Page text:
BOOKS and CDs
LETTERS TO EDITOR
Cologne, or The Ways Evil Enters the World
By Adrienne Onofri
I'm not dismissing the torment or trauma that gay adolescents endure if they grow up in a family or community unaccepting of homosexuality (which makes strong dramatic fodder). Nor am I ignoring the talent that went into creating this production. But watching it did remind me of numerous similar pieces I've seen (or know about). And while Cologne is told in the third person, not first; has a protagonist from an older generation than many other works in this genre; and has a storyline with details all its own, it's still basically a long monologue about the difficulties of growing up gay. And that's been done many times before on the New York stage.
Tony Abatemarco published Cologne as a short story before adapting it for the stage. In the dramatization, he narrates instead of taking the role of the central character (also named Tony). The script reflects a literary rather than theatrical writing style. While these two things set Cologne apart from most other one-person shows--and many will find Abatemarco's language quite poetic--they're not as effective at engaging the audience: Think of the difference between someone reading a story to you and someone recounting a personal experience. Hearing the story in the third person, we're not privy to some of Tony's feelings--about, for example, the loss of his parents or the somewhat stilted nature of his relationship with his friend's brother, Bobby. Though he's apparently quite taken with the older boy and they tryst on several occasions, their encounters seem dispassionate. Did he wish Bobby could have opened up to him in private even though they were forced to hide their affair in public?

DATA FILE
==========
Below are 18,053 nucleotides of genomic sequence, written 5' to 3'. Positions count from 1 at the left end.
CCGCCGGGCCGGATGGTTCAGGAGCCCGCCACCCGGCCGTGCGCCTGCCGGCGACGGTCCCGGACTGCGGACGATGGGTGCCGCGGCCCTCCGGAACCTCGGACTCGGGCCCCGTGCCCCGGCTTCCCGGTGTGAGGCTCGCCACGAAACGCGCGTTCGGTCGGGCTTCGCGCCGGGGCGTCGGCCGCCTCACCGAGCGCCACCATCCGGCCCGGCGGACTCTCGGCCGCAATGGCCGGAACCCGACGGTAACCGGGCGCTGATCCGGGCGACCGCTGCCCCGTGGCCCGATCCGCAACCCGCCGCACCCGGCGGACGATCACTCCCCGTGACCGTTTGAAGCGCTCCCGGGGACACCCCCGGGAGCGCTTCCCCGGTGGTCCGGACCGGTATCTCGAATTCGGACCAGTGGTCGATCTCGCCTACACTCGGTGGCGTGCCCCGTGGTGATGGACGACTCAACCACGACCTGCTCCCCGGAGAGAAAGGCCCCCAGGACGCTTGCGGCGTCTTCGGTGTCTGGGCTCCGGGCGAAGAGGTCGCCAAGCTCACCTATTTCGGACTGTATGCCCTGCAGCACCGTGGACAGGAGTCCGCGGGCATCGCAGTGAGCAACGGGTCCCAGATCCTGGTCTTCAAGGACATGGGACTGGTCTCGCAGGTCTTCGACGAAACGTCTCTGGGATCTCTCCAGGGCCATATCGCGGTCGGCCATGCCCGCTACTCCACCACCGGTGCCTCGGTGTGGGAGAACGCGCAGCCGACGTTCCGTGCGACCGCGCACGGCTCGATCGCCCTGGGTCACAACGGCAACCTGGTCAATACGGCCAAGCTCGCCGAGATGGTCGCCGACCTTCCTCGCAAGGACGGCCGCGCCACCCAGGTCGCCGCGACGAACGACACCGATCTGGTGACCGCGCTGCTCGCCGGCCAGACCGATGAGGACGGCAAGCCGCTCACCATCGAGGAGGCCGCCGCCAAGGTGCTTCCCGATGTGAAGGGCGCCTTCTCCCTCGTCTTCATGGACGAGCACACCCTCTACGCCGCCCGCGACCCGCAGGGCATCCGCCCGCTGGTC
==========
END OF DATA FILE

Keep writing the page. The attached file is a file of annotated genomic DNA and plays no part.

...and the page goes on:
The most dispassionate encounter occurs after Tony has cruelly betrayed Bobby when confronted by violent homophobes. Why it was so important to Tony to be accepted by that gang is not satisfactorily explained. Some other issues raised by the story--such as why Tony became sexually active so young (to fill the void left by absent family members?)--are also ignored. What is the significance of the titular cologne, seen in Tony's hand at the beginning of the play but never after that?
Cologne takes place in the 1960s, culminating in June 1969 with the Stonewall revolt. After the experience with Bobby, Tony had gone away to college full of self-loathing, so Stonewall--beyond its importance to the gay rights movement--offers personal salvation for the young man.
Abatemarco has clearly put his heart into the show. In a brief prologue, he steps out on the stage and smiles at the audience with a look of gratitude and welcome. His performance is smooth and sincere. Lighting on the simple set is gently atmospheric, and music of the day is played at appropriate moments. It's a polished production that many will enjoy. But I didn't find the story or delivery particularly engrossing, or the show overall to be that distinctive from similarly themed plays.
6, 500 Comparative Phrases including 800 Shakespearean Metaphors by CurtainUp's editor.
Click image to buy.
Go here for details and larger image.